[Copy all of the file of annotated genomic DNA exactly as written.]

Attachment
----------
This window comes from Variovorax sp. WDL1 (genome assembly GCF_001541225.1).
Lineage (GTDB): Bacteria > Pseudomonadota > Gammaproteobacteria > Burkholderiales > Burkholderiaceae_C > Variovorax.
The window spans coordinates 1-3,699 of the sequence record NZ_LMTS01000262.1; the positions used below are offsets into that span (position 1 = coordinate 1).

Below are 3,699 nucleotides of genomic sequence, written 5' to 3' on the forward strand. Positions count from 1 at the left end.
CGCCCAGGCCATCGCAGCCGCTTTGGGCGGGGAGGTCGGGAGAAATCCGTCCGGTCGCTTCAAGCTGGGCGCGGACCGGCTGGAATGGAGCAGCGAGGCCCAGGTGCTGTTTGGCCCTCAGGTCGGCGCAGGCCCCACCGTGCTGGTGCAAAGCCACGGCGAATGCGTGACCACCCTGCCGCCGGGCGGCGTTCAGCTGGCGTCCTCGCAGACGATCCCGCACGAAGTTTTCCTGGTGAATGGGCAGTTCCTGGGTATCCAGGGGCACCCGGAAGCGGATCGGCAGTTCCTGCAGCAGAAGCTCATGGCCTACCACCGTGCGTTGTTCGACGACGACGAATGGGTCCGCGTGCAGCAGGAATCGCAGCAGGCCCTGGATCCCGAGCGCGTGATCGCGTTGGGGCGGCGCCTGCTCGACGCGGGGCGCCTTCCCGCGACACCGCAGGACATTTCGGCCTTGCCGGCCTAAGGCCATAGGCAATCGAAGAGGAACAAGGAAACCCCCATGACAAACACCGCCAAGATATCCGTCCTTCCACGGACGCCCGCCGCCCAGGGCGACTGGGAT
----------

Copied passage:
This window comes from Variovorax sp. WDL1 (genome assembly GCF_001541225.1).
Lineage (GTDB): Bacteria > Pseudomonadota > Gammaproteobacteria > Burkholderiales > Burkholderiaceae_C > Variovorax.
The window spans coordinates 1-3,699 of the sequence record NZ_LMTS01000262.1; the positions used below are offsets into that span (position 1 = coordinate 1).

Below are 3,699 nucleotides of genomic sequence, written 5' to 3' on the forward strand. Positions count from 1 at the left end.
CGCCCAGGCCATCGCAGCCGCTTTGGGCGGGGAGGTCGGGAGAAATCCGTCCGGTCGCTTCAAGCTGGGCGCGGACCGGCTGGAATGGAGCAGCGAGGCCCAGGTGCTGTTTGGCCCTCAGGTCGGCGCAGGCCCCACCGTGCTGGTGCAAAGCCACGGCGAATGCGTGACCACCCTGCCGCCGGGCGGCGTTCAGCTGGCGTCCTCGCAGACGATCCCGCACGAAGTTTTCCTGGTGAATGGGCAGTTCCTGGGTATCCAGGGGCACCCGGAAGCGGATCGGCAGTTCCTGCAGCAGAAGCTCATGGCCTACCACCGTGCGTTGTTCGACGACGACGAATGGGTCCGCGTGCAGCAGGAATCGCAGCAGGCCCTGGATCCCGAGCGCGTGATCGCGTTGGGGCGGCGCCTGCTCGACGCGGGGCGCCTTCCCGCGACACCGCAGGACATTTCGGCCTTGCCGGCCTAAGGCCATAGGCAATCGAAGAGGAACAAGGAAACCCCCATGACAAACACCGCCAAGATATCCGTCCTTCCACGGACGCCCGCCGCCCAGGGCGACTGGGAT